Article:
Improving Care for Dual Eligibles through Innovations in Financing (Commentary)
Health care for over 9 million elderly and disabled people enrolled in both Medicare and Medicaid ("dual eligibles") is complicated by an inefficient and fragmented system. In each program, dual eligibles account for about one sixth of enrollment but almost 40% of spending. Despite health-care costs exceeding $315 billion in 2011, of which Medicare pays about 55%, both Medicaid and Medicare have shown a striking lack of leadership in coordinating care for dual eligibles. We suggest ways in which the CMS's recently proposed models could be modified to improve both the quality and cost-effectiveness of care for this population.
Who Purchases Long-Term Care Insurance? (Series/Older Americans' Economic Security)
|Posted to Web: August 31, 2011||Publication Date: August 31, 2011|
Most Americans will eventually need long-term care, which is often expensive and not usually covered by public programs until recipients have nearly exhausted their savings. In 2009, 5.2 million Americans age 65 and older not living in institutions had long-term care needs. Yet, only about 1 in 10 Americans age 55 and older had private long-term care insurance in 2008. Coverage rates were nearly twice as high among those with annual incomes in excess of $100,000. Private insurance covered only 7 percent of the $240 billion in U.S. long-term care costs in 2009. Nearly a fifth were paid out of pocket.
State Implementation of National Health Reform: Harnessing Federal Resources to Meet State Policy Goals (Research Report)
|Posted to Web: April 06, 2011||Publication Date: March 28, 2011|
This report for the State Coverage Initiatives program of AcademyHealth explores how states could use resources provided by the Patient Protection and Affordable Care Act to achieve five goals:
- Increasing coverage and access to care;
- Reforming health insurance to function more like a traditional market;
- Holding insurers accountable;
- Reforming health care delivery to slow cost growth and improve quality; and
- Reduce state budget deficits.
The paper, "State Implementation of National Health Reform: Harnessing Federal Resources to Meet State Policy Goals," concludes that federal legislation gives states powerful new tools for making progress towards longstanding policy objectives.
Living Up to Its Name: How to Fix the Class Act (Video / Event)
|Posted to Web: March 30, 2011||Publication Date: July 01, 2010|
The Community Living Assistance Services and Supports (CLASS) Act, a provision of the landmark 2010 health law, would create a government-run, voluntary long-term care insurance program. To its supporters, CLASS is a major step toward a sustainable financing system for the care of both the frail elderly and younger adults with disabilities. But many experts believe the act's design is deeply flawed. They fear that few consumers will buy the insurance and the program will fail. Can CLASS be fixed? What changes are needed? Our panel of experts will debate various proposals.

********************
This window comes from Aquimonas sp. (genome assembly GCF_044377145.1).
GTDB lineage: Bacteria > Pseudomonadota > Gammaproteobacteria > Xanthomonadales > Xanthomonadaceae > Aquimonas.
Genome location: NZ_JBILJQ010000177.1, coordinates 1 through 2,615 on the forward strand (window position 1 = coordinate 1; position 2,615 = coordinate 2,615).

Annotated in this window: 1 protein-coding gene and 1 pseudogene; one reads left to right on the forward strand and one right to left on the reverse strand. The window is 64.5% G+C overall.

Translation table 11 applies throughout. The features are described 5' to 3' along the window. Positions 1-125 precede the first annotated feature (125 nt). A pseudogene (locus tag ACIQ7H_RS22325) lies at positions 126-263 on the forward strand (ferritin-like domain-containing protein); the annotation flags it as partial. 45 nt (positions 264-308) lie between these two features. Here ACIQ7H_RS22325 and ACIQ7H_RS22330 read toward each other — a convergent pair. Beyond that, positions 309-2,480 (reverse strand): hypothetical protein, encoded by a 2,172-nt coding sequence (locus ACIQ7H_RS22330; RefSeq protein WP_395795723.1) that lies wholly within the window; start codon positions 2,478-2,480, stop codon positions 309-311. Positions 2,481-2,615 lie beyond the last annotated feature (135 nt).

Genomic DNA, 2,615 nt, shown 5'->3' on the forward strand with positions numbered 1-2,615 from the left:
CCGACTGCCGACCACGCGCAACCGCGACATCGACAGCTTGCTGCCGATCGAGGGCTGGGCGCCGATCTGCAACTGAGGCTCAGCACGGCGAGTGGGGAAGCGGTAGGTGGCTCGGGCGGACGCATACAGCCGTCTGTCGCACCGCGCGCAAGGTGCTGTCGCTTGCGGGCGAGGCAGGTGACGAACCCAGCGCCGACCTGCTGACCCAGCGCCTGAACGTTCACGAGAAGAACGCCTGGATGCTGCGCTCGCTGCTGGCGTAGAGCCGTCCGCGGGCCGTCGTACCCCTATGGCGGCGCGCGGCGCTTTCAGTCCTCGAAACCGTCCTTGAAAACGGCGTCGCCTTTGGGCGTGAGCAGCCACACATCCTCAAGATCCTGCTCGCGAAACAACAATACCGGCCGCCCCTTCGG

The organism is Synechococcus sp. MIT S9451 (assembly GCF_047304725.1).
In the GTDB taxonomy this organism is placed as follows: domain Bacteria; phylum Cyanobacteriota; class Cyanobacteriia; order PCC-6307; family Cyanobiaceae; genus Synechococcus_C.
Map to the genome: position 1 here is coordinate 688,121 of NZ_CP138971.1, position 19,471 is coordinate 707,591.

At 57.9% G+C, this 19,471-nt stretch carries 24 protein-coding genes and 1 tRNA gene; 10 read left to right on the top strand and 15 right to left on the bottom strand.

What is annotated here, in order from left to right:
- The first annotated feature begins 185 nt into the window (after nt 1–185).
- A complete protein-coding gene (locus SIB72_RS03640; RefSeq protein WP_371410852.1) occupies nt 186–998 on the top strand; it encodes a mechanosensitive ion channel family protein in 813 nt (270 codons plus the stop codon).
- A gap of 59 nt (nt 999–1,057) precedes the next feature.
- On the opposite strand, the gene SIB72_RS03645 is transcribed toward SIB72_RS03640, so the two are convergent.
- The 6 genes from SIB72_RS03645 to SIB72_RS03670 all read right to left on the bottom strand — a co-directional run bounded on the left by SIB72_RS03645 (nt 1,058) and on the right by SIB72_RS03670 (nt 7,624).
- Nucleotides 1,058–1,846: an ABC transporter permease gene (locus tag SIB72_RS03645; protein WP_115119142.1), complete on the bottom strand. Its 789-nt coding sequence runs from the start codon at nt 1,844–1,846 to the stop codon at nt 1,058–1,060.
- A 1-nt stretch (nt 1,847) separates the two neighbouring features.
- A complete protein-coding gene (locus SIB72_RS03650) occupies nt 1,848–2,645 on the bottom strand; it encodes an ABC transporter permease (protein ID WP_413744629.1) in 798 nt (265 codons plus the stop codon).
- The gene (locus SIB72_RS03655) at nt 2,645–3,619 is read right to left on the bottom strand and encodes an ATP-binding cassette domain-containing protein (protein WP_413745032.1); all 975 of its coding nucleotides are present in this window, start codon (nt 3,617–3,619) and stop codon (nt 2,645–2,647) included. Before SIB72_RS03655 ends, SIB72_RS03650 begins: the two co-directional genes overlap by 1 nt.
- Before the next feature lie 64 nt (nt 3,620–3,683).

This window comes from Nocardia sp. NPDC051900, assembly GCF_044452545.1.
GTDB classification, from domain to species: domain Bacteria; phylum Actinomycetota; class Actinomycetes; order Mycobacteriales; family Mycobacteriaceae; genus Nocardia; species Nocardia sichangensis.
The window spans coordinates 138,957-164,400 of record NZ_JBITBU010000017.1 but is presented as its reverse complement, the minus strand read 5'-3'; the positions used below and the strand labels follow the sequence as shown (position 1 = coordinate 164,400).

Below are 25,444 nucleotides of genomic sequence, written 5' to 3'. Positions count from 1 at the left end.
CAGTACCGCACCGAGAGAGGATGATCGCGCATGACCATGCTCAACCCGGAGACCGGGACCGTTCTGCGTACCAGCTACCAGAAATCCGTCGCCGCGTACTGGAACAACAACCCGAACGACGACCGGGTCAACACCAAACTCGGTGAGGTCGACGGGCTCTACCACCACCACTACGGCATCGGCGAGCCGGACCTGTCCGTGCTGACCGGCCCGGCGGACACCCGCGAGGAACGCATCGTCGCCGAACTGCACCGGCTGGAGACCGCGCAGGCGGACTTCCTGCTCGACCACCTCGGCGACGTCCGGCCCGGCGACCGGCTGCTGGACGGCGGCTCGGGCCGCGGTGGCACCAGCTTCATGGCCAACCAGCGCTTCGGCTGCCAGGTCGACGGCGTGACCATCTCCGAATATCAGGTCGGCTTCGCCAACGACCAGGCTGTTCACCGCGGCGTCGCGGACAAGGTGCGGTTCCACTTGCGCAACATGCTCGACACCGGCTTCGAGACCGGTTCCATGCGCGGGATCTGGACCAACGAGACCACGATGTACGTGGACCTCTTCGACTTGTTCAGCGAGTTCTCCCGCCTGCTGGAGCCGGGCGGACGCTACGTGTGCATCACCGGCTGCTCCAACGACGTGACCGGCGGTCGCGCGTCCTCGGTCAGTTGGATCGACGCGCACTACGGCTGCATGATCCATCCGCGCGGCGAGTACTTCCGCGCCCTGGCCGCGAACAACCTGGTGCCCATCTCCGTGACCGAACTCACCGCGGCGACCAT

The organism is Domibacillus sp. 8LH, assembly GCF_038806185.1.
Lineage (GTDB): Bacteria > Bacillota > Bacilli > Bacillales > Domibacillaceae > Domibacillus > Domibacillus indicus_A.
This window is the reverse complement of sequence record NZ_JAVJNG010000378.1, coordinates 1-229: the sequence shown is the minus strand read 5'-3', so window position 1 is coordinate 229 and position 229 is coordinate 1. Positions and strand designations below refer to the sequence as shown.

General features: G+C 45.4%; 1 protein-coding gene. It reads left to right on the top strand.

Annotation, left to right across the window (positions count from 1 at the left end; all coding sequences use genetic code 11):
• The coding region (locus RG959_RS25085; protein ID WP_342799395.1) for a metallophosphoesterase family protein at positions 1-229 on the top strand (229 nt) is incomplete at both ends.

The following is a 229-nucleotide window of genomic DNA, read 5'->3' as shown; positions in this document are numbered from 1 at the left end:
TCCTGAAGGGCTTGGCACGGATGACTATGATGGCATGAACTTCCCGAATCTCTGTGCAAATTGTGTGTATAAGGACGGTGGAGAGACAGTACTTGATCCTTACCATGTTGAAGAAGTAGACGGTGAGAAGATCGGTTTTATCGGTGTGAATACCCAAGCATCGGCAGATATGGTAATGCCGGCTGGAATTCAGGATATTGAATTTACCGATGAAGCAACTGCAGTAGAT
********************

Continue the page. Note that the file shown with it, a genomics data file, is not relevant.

The Size and Characteristics of the Residential Care Population: Evidence from Three National Surveys (Research Report)
|Posted to Web: March 24, 2011||Publication Date: March 24, 2011|
After accounting empirically for methodological differences, three national population-based surveys from the period between 1999 and 2002 provide similar estimates of the size and characteristics of the older residential care population: About 2.2 million persons age 65 or older (6.5 percent) live in supportive settings, about 1.45 million of them in nursing homes and nearly 800,000 in alternative residential care. Depending on survey definitions of "facility" versus community settings, however, the estimated proportion of the residential care population in “community” settings ranges from about half to three-quarters. Elders in community residential care appear to have less severe disability and are far more likely to report no ADL or IADL disabilities than those in “facility” alternatives to nursing homes. The age and gender distribution of persons in residential care alternatives and nursing homes is similar, but those in residential care alternatives more likely to be white and less likely to have extremely low incomes.
Does High Caregiver Stress Predict Nursing Home Entry? (Research Report)
|Posted to Web: July 22, 2010||Publication Date: January 01, 2006|